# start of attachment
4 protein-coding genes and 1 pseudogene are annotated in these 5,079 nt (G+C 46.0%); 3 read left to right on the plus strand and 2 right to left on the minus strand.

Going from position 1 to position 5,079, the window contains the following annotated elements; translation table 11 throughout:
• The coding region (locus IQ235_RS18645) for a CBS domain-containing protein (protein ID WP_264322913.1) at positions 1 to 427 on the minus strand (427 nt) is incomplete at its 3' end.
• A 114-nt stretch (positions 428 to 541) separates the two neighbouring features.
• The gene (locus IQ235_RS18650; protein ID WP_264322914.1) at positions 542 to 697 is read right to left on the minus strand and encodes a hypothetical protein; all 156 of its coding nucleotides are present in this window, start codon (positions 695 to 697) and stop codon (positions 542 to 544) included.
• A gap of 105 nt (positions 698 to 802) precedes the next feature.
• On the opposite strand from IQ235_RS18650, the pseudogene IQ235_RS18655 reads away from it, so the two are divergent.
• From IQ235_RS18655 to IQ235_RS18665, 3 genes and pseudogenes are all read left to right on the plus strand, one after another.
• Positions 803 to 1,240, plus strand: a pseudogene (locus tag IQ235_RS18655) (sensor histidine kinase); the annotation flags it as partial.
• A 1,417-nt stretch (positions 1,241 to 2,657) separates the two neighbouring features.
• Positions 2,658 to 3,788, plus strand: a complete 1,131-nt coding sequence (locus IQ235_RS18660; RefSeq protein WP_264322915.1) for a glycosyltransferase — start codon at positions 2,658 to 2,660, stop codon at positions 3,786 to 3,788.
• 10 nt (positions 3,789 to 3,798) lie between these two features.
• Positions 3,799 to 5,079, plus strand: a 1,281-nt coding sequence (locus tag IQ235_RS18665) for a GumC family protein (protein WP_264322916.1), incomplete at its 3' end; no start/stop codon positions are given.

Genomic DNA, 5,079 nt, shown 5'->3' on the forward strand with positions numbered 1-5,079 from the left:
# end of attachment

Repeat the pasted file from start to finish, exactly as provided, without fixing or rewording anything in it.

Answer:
4 protein-coding genes and 1 pseudogene are annotated in these 5,079 nt (G+C 46.0%); 3 read left to right on the plus strand and 2 right to left on the minus strand.

Going from position 1 to position 5,079, the window contains the following annotated elements; translation table 11 throughout:
• The coding region (locus IQ235_RS18645) for a CBS domain-containing protein (protein ID WP_264322913.1) at positions 1 to 427 on the minus strand (427 nt) is incomplete at its 3' end.
• A 114-nt stretch (positions 428 to 541) separates the two neighbouring features.
• The gene (locus IQ235_RS18650; protein ID WP_264322914.1) at positions 542 to 697 is read right to left on the minus strand and encodes a hypothetical protein; all 156 of its coding nucleotides are present in this window, start codon (positions 695 to 697) and stop codon (positions 542 to 544) included.
• A gap of 105 nt (positions 698 to 802) precedes the next feature.
• On the opposite strand from IQ235_RS18650, the pseudogene IQ235_RS18655 reads away from it, so the two are divergent.
• From IQ235_RS18655 to IQ235_RS18665, 3 genes and pseudogenes are all read left to right on the plus strand, one after another.
• Positions 803 to 1,240, plus strand: a pseudogene (locus tag IQ235_RS18655) (sensor histidine kinase); the annotation flags it as partial.
• A 1,417-nt stretch (positions 1,241 to 2,657) separates the two neighbouring features.
• Positions 2,658 to 3,788, plus strand: a complete 1,131-nt coding sequence (locus IQ235_RS18660; RefSeq protein WP_264322915.1) for a glycosyltransferase — start codon at positions 2,658 to 2,660, stop codon at positions 3,786 to 3,788.
• 10 nt (positions 3,789 to 3,798) lie between these two features.
• Positions 3,799 to 5,079, plus strand: a 1,281-nt coding sequence (locus tag IQ235_RS18665) for a GumC family protein (protein WP_264322916.1), incomplete at its 3' end; no start/stop codon positions are given.

Genomic DNA, 5,079 nt, shown 5'->3' on the forward strand with positions numbered 1-5,079 from the left: